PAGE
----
This week, cat fanciers shared their homemade cat videos. Lawmakers in the House voted on a bill to boost the wages of construction workers on state-funded projects. Senators argued over how to curb distracted driving. And a bill to mandate the labeling of foods containing Genetically Modified Organism’s sailed through the Senate, but the Attorney General fears a lawsuit
These were some of the voices in the news this week.
Although it may have been evident in your neck of the woods for some time, this week the Green Mountain Club officially announced the start of mud season and urged hikers to stay off muddy trails "unless they still have extensive snow or ice cover," and until the trails dry out.
According to the club's press release, "high elevation soils take until Memorial Day to dry out, especially on north slopes and evergreen shaded trails."
Voters in Brattleboro overturned the town’s 2015 municipal budget in a town-wide ballot Thursday. The $16 million spending plan was approved at Brattleboro’s representative town meeting on March 22. But later, more than the required 50 town meeting representatives signed a petition to revisit the budget in a town-wide referendum. The budget failed by a wide margin, 771 to 478.
Earlier this week, a long running lawsuit by a couple opposed to Green Mountain Power’s Kingdom Community Wind Project was dropped after the couple settled with the utility out of court.
Don and Shirley Nelson are selling their Lowell farm to the state's largest electric utility for $1.3 million to settle a lawsuit over the ownership of land that is part of Green Mountain Power's 21-turbine industrial wind project.
The Nelsons were among the most vocal critics of the GMP's plan to build the Kingdom Community Wind project on a ridgeline near their home.
House lawmakers have given final approval to legislation that aims to expedite the clean-up of Vermont waterways. But the bill that passed the floor Thursday doesn’t include any funding for the effort. And even its chief proponent says it won’t address the pollution crisis unfolding in places like Lake Champlain.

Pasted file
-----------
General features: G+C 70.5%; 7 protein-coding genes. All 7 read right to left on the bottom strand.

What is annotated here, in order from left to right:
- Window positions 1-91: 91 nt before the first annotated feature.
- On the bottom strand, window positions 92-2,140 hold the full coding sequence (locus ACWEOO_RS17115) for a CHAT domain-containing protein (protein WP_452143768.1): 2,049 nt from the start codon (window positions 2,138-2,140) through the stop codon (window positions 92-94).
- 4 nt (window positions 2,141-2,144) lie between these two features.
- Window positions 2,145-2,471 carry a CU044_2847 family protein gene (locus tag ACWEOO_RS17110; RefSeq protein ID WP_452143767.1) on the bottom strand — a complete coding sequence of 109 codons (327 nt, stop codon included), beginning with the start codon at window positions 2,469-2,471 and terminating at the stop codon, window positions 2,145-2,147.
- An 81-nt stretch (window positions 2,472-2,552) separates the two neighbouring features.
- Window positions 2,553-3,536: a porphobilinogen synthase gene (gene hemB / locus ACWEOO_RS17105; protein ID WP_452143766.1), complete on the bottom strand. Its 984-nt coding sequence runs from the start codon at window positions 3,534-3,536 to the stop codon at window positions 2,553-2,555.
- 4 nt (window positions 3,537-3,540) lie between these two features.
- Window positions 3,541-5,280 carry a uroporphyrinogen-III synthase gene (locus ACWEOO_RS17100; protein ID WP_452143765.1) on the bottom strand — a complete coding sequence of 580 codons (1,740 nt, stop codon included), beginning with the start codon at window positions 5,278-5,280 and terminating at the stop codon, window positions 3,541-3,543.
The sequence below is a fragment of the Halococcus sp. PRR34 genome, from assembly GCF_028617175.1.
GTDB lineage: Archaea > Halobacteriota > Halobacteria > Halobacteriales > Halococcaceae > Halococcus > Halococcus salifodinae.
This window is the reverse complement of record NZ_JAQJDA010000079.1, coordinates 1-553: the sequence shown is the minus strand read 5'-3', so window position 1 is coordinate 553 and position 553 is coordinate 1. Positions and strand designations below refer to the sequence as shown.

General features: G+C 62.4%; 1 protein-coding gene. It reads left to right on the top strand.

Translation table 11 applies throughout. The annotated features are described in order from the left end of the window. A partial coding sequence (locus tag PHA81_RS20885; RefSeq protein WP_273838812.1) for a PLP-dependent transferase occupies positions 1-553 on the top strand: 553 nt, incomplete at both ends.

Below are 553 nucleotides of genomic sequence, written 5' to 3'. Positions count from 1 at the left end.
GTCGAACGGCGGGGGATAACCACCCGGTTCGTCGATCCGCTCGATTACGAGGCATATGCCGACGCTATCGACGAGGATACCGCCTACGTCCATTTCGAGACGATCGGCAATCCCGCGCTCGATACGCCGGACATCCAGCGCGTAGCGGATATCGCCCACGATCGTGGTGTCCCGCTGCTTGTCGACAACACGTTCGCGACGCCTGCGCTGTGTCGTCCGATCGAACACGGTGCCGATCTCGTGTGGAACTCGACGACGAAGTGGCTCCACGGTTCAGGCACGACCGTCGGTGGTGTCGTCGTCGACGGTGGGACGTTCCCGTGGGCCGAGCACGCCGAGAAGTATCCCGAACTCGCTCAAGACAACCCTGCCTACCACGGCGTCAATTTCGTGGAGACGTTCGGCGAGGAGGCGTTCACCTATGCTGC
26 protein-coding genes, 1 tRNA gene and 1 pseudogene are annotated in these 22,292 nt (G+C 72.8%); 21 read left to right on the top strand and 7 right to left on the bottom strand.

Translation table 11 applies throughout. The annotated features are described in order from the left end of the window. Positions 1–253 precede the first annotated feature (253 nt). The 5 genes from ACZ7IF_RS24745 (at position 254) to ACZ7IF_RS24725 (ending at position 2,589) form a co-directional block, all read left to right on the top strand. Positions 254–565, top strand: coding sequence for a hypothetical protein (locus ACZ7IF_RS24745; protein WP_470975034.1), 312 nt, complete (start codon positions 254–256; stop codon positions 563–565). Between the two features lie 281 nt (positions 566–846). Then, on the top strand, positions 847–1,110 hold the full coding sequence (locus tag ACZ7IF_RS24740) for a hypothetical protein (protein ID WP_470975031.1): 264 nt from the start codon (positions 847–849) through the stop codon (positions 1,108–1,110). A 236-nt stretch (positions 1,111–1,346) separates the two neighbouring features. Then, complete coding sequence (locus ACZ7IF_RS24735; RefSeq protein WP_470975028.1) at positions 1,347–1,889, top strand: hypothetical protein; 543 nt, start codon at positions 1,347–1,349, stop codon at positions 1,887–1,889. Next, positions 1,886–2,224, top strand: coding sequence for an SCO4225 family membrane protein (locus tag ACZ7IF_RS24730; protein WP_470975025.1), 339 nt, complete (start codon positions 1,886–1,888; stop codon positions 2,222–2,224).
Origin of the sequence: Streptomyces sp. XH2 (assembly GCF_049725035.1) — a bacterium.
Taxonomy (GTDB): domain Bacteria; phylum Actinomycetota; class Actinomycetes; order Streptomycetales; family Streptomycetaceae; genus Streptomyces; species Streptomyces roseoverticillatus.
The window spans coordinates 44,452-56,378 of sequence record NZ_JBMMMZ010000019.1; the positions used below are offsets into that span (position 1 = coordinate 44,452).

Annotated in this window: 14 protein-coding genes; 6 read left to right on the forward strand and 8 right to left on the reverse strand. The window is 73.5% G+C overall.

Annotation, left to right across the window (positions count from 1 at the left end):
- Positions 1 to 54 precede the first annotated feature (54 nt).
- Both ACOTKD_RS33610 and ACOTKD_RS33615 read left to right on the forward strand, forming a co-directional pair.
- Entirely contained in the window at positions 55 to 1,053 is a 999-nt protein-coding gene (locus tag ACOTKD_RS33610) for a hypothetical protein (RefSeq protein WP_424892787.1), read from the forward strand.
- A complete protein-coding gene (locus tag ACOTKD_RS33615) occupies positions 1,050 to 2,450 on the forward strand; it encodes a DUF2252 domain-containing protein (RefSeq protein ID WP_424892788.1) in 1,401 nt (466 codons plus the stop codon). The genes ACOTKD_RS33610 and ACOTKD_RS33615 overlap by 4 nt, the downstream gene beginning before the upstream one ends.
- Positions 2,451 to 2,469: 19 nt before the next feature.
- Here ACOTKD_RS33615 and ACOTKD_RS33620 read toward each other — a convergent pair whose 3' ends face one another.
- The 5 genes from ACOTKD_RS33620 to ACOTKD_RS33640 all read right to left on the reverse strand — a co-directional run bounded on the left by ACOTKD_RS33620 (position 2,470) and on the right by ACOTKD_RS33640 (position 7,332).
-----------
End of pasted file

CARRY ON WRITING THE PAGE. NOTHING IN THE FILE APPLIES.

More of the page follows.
What if the Revolutionary War happened just because all the colonists were rowdy drunks ginning one another up at the various taverns liberally sprinkled around New England? That’s taking it too far, of course, but those early colonists did enjoy their beverages.
The Green Mountain Boys hatched their plans for liberty and freedom over tankards at the Catamount Tavern in Bennington. And the Continental Army gave a ration of spruce beer to all its soldiers on a daily basis.
When the 2014 legislative session started, leaders in the Progressive Party were expressing concern with some of the policies of Governor Shumlin. How do they feel about the Governor now as the session winds down?
We’ll talk with the House Progressive Caucus leader, Burlington Representative Chris Pearson, and with Enosburg Representative Cindy Weed and Senator David Zuckerman about the progressive legislative priorities for the end of the session.